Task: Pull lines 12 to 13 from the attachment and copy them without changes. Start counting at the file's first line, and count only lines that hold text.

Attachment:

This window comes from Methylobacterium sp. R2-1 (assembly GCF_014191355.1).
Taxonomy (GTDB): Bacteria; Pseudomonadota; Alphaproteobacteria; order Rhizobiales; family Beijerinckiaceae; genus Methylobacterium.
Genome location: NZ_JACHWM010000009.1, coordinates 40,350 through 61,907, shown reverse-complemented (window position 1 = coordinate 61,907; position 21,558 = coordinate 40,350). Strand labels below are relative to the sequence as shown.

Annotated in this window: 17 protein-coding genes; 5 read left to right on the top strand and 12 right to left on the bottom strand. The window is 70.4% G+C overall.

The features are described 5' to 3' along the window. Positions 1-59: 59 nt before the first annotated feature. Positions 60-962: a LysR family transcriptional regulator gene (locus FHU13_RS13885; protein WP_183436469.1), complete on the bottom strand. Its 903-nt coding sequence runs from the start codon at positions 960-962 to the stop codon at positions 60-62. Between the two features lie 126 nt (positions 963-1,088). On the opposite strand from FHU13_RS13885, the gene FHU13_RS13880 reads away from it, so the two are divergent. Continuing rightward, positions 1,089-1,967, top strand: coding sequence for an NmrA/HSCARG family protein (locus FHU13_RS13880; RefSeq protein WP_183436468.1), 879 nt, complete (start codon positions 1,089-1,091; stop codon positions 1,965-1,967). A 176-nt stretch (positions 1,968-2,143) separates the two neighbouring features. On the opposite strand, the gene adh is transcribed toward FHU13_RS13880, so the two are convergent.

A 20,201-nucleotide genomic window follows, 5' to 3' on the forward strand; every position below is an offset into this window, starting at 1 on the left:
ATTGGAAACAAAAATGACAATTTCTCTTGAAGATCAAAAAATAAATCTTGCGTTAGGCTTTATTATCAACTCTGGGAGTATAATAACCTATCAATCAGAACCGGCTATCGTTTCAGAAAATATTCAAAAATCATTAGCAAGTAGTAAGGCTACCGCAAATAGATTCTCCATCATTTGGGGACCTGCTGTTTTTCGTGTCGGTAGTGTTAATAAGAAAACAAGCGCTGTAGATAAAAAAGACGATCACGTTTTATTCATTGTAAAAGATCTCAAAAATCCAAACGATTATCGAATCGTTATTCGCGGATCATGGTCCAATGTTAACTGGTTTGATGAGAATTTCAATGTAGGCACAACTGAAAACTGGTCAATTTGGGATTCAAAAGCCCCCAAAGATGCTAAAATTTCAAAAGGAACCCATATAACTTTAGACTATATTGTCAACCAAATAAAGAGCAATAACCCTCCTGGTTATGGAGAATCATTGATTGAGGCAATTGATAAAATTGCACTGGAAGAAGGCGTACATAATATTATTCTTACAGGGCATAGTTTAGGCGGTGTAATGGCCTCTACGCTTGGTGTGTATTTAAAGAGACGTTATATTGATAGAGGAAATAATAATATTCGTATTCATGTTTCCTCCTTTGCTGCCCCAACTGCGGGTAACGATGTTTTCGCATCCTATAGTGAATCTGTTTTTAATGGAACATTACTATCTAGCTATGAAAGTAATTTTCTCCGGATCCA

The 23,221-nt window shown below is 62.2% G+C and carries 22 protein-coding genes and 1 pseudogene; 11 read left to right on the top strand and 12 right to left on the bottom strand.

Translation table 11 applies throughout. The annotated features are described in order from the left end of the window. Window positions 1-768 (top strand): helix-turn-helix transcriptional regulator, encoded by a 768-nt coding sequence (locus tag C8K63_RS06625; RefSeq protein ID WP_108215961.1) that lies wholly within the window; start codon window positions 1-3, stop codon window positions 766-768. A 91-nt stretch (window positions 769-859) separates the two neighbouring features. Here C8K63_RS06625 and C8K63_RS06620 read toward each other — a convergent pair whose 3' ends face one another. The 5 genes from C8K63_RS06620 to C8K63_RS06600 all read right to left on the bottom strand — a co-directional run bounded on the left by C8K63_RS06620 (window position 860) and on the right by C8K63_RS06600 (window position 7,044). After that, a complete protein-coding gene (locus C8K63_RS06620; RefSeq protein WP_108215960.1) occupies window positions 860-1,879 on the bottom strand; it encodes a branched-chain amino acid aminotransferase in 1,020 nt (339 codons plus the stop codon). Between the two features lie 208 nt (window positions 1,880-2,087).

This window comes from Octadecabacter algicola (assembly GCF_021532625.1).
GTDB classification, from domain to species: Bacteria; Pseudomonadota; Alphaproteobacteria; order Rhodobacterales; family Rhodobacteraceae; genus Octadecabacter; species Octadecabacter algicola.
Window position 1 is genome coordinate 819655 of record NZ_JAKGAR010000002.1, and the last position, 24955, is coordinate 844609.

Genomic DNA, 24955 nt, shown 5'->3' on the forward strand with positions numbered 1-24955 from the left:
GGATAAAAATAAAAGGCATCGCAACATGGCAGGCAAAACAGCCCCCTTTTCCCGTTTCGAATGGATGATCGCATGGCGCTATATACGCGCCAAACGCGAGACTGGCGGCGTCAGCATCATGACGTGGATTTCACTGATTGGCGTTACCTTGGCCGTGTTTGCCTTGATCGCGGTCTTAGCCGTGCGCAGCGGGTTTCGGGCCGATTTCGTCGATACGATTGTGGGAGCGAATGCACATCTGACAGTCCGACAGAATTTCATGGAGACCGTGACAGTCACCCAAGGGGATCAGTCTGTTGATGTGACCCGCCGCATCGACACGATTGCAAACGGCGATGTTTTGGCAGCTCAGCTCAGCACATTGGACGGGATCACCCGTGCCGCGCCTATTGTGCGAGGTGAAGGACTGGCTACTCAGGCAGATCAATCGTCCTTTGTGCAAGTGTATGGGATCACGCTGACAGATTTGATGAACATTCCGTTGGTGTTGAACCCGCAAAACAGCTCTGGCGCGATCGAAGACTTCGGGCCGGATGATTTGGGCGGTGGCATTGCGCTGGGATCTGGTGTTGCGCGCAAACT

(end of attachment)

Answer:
Window position 1 is genome coordinate 819655 of record NZ_JAKGAR010000002.1, and the last position, 24955, is coordinate 844609.

Genomic DNA, 24955 nt, shown 5'->3' on the forward strand with positions numbered 1-24955 from the left: